In a case of what goes around comes around, writers suddenly interested in Tubman turned to that seemingly reliable source, Sarah Bradford, and perpetuated the myths that she had invented. As Sernett says, "In many respects, the Tubman revitalization of the second half of the twentieth century was merely a reinvigoration of the Tubman myth crafted by her admirers [especially Bradford] and fueled by highly fictionalized versions of her life."
The Truth Is Uncovered
What are the facts buried under some of these myths? Even some of the most respected historians stubbornly cling to Bradford's "300 rescued souls in 19 trips," but the facts do not support that claim, or even come close. Kate Larson has finally set the record straight: "We now have documentation from Tubman herself," Larson writes. "She repeatedly told audiences in 1858 and 1859 that she had rescued about 50-60 people in 8-9 trips. This was before her last rescue mission, conducted in late 1860, when she brought away seven more people." In sum, Larson concludes, "the historical record reveals that she directly led nearly 70 friends and family members out of the Eastern Shore of Maryland to freedom in about 13 trips between 1850 and 1860. She also gave detailed instructions to about 70 more freedom seekers who independently and successfully escaped from the region during the same period. It was Sarah Bradford who made up the mythical numbers."
And speaking of mythical numbers, the prize in this category undoubtedly goes to none other than Orson Welles, who in the narration to Cicely Tyson's television film A Woman Called Moses "asserts that Harriet assisted more than three thousand (yes, three thousand) individuals to escape slavery," according to Sernett, who also reports that "one contemporary source [says that] slaves originally sung 'Swing Low, Sweet Chariot' as a literal plea for Harriet Tubman to swing into the Deep South and lead them to freedom." Never happened!
Additionally, Larson continues, "There was never a $40,000 reward for Tubman's capture. Sallie Holley, a former abolitionist, made up that figure in 1867, when she was trying to dramatize Tubman's story to help raise money. The only reward for Tubman is the $100 reward notice from the September 17, 1849, Cambridge, Maryland, newspaper," when she and her two brothers first ran away.
The historian David Blight noted in his book Race and Reunion that "Tubman had long been a malleable icon of America's antislavery past," but none of her contemporaries, I am certain, could have imagined the degree of her canonization today, the curious way in which we have been able to use the myth of Harriet Tubman to reflect our own aspirations, desires and ideological agendas across such a wide and varying set of perspectives.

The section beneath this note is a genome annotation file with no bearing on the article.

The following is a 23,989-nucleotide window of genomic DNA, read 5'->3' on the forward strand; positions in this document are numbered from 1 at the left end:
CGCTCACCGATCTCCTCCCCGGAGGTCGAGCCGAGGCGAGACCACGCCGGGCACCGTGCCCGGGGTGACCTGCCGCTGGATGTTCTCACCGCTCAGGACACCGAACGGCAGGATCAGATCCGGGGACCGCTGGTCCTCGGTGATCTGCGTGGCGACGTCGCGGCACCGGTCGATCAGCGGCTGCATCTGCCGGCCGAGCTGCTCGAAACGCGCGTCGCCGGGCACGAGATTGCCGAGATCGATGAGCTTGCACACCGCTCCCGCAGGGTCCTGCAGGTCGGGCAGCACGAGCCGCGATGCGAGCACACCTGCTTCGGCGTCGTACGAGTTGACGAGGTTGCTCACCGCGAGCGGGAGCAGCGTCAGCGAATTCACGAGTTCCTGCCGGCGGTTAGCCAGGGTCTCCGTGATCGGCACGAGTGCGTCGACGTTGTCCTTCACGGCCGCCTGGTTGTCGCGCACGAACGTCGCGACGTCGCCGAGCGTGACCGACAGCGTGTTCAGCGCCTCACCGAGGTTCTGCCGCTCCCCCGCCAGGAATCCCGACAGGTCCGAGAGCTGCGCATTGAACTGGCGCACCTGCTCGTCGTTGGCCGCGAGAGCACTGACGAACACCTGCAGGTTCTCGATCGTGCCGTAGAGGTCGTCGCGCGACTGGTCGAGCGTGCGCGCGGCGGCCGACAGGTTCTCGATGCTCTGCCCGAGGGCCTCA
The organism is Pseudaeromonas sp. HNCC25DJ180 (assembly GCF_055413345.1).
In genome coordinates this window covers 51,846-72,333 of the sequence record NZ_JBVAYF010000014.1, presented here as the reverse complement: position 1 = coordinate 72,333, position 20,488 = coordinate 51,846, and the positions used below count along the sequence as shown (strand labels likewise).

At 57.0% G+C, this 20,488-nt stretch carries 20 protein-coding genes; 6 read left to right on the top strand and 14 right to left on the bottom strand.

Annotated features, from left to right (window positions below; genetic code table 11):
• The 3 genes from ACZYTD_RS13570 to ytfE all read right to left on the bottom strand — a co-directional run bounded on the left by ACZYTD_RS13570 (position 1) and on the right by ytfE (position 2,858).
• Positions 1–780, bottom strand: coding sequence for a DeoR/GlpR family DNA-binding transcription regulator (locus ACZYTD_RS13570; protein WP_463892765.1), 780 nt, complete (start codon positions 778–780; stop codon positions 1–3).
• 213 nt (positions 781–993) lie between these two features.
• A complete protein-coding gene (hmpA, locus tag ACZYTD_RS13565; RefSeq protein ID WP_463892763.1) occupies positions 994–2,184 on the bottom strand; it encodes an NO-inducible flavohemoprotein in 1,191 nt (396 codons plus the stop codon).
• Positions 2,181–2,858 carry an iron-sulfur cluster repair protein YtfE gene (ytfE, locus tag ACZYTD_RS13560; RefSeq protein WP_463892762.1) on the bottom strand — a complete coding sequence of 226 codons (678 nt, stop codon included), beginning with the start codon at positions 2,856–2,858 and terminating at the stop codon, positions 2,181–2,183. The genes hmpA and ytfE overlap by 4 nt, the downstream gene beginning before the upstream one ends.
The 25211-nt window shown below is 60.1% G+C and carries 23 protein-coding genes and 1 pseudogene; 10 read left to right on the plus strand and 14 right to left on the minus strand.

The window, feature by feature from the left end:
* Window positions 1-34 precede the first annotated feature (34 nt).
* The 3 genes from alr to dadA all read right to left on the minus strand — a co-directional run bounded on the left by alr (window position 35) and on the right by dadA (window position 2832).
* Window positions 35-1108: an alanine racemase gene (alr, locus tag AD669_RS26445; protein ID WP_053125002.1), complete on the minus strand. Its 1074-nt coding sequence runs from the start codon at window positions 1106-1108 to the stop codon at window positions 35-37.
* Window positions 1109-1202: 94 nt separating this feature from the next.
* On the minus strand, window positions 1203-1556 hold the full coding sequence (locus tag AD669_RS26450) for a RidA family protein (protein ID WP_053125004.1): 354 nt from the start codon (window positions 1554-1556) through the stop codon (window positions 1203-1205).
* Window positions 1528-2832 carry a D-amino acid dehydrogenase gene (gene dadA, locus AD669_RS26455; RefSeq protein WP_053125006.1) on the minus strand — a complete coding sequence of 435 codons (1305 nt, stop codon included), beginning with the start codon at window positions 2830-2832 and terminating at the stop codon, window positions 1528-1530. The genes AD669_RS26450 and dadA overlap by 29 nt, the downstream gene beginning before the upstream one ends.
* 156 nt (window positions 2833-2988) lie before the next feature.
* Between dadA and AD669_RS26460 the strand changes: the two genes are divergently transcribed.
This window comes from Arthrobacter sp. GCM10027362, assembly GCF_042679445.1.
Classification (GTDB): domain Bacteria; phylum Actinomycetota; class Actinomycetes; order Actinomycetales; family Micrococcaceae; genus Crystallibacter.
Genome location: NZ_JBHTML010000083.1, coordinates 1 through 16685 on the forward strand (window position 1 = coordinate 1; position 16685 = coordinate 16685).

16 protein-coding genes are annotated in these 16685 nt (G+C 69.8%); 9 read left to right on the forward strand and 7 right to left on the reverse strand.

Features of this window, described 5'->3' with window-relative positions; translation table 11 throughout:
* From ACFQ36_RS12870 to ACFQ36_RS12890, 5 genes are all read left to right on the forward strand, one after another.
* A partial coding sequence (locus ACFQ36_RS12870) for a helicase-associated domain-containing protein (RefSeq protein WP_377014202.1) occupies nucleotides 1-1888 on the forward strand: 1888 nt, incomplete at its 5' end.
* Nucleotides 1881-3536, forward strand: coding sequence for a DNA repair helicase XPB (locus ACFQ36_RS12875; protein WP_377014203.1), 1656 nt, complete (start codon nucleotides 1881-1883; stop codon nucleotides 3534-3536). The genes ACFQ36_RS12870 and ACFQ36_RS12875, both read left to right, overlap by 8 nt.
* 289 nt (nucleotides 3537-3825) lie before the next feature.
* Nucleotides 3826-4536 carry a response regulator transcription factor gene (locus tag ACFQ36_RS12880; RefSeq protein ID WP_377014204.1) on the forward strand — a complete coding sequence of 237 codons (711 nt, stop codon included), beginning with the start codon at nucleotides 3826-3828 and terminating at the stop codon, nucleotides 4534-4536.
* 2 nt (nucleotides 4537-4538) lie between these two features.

Noting that "Tubman's reputation is today higher than it's ever been," and that "many and varied constituencies claim her," Sernett lists among these advocates for the rights of African Americans, feminists, advocates for the elderly, the disabled, children, the poor, victims of domestic violence "and others with special interest in the welfare of those who feel excluded from the circles of power and influence." Harriet Tubman "has become, in short, an all-comprehending symbol. The symbolic Tubman is a conflation of myth and history in our national memory."
We have recreated Harriet Tubman in our own images, as something of a palimpsest, with our own narratives and projections inscribed in layers after layers on the text of her life. Dozens of streets and schools have been named in her honor. As James McGowan and William Kashatus note in their biography Harriet Tubman, a survey at the end of the 20th century named Tubman as one of the most famous civilians in American history before the Civil War. She continues to be commemorated together with Elizabeth Cady Stanton, Amelia Bloomer and Sojourner Truth in the calendar of saints of the Episcopal Church each July 20.
Of our many heroines and heroes of the black past, few deserve this curious form of canonization more than does Harriet Tubman, the counterintuitive slave who was perhaps the first African American to demonstrate that the Underground Railroad ran in two directions, not merely from South to North.
As always, you can find more "Amazing Facts About the Negro" on The Root, and check back each week as we count to 100.
Henry Louis Gates Jr. is the Alphonse Fletcher University Professor and the director of the W.E.B. Du Bois Institute for African and African-American Research at Harvard University. He is also the editor-in-chief of The Root. Follow him on Twitter.